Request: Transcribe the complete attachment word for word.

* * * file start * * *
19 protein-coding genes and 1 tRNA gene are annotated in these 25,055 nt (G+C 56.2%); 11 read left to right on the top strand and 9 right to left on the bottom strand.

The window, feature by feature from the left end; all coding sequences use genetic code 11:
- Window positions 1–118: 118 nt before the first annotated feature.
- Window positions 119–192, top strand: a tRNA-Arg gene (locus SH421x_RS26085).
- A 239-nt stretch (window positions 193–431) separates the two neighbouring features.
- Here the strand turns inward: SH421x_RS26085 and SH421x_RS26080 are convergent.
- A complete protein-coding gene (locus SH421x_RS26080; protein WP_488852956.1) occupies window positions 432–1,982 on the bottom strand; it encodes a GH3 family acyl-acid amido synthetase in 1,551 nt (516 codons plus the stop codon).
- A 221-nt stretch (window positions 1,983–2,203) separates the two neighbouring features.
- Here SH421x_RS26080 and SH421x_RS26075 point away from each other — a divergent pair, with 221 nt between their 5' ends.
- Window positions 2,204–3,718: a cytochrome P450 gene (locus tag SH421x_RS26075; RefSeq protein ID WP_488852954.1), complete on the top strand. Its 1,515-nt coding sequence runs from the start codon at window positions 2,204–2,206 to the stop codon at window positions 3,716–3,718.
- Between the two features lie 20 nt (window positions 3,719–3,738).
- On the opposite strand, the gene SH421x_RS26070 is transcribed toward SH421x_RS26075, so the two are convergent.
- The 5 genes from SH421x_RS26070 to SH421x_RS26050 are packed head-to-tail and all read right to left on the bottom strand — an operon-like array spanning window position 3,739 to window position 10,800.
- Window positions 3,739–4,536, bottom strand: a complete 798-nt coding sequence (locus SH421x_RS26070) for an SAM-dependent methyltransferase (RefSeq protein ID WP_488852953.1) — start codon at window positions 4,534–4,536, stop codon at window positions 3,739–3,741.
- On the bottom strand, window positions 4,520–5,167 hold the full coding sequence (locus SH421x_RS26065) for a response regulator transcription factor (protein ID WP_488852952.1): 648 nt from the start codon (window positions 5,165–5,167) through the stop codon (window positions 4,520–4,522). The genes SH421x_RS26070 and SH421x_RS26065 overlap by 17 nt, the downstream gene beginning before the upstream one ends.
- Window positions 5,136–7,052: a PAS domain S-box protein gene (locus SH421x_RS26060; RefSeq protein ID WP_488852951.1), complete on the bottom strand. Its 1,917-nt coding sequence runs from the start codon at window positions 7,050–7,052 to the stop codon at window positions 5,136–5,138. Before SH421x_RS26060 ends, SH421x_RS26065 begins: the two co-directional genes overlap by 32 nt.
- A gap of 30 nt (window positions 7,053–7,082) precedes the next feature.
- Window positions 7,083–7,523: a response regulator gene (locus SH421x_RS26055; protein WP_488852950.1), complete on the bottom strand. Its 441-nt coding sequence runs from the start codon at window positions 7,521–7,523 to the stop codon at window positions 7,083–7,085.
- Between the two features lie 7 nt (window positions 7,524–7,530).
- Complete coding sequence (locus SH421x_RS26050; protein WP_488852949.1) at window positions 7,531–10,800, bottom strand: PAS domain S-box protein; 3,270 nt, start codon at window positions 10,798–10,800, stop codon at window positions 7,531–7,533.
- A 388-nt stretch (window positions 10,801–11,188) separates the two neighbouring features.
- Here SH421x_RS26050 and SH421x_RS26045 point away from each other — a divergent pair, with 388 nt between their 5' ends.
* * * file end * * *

19 protein-coding genes and 1 tRNA gene are annotated in these 25,055 nt (G+C 56.2%); 11 read left to right on the top strand and 9 right to left on the bottom strand.

The window, feature by feature from the left end; all coding sequences use genetic code 11:
- Window positions 1–118: 118 nt before the first annotated feature.
- Window positions 119–192, top strand: a tRNA-Arg gene (locus SH421x_RS26085).
- A 239-nt stretch (window positions 193–431) separates the two neighbouring features.
- Here the strand turns inward: SH421x_RS26085 and SH421x_RS26080 are convergent.
- A complete protein-coding gene (locus SH421x_RS26080; protein WP_488852956.1) occupies window positions 432–1,982 on the bottom strand; it encodes a GH3 family acyl-acid amido synthetase in 1,551 nt (516 codons plus the stop codon).
- A 221-nt stretch (window positions 1,983–2,203) separates the two neighbouring features.
- Here SH421x_RS26080 and SH421x_RS26075 point away from each other — a divergent pair, with 221 nt between their 5' ends.
- Window positions 2,204–3,718: a cytochrome P450 gene (locus tag SH421x_RS26075; RefSeq protein ID WP_488852954.1), complete on the top strand. Its 1,515-nt coding sequence runs from the start codon at window positions 2,204–2,206 to the stop codon at window positions 3,716–3,718.
- Between the two features lie 20 nt (window positions 3,719–3,738).
- On the opposite strand, the gene SH421x_RS26070 is transcribed toward SH421x_RS26075, so the two are convergent.
- The 5 genes from SH421x_RS26070 to SH421x_RS26050 are packed head-to-tail and all read right to left on the bottom strand — an operon-like array spanning window position 3,739 to window position 10,800.
- Window positions 3,739–4,536, bottom strand: a complete 798-nt coding sequence (locus SH421x_RS26070) for an SAM-dependent methyltransferase (RefSeq protein ID WP_488852953.1) — start codon at window positions 4,534–4,536, stop codon at window positions 3,739–3,741.
- On the bottom strand, window positions 4,520–5,167 hold the full coding sequence (locus SH421x_RS26065) for a response regulator transcription factor (protein ID WP_488852952.1): 648 nt from the start codon (window positions 5,165–5,167) through the stop codon (window positions 4,520–4,522). The genes SH421x_RS26070 and SH421x_RS26065 overlap by 17 nt, the downstream gene beginning before the upstream one ends.
- Window positions 5,136–7,052: a PAS domain S-box protein gene (locus SH421x_RS26060; RefSeq protein ID WP_488852951.1), complete on the bottom strand. Its 1,917-nt coding sequence runs from the start codon at window positions 7,050–7,052 to the stop codon at window positions 5,136–5,138. Before SH421x_RS26060 ends, SH421x_RS26065 begins: the two co-directional genes overlap by 32 nt.
- A gap of 30 nt (window positions 7,053–7,082) precedes the next feature.
- Window positions 7,083–7,523: a response regulator gene (locus SH421x_RS26055; protein WP_488852950.1), complete on the bottom strand. Its 441-nt coding sequence runs from the start codon at window positions 7,521–7,523 to the stop codon at window positions 7,083–7,085.
- Between the two features lie 7 nt (window positions 7,524–7,530).
- Complete coding sequence (locus SH421x_RS26050; protein WP_488852949.1) at window positions 7,531–10,800, bottom strand: PAS domain S-box protein; 3,270 nt, start codon at window positions 10,798–10,800, stop codon at window positions 7,531–7,533.
- A 388-nt stretch (window positions 10,801–11,188) separates the two neighbouring features.
- Here SH421x_RS26050 and SH421x_RS26045 point away from each other — a divergent pair, with 388 nt between their 5' ends.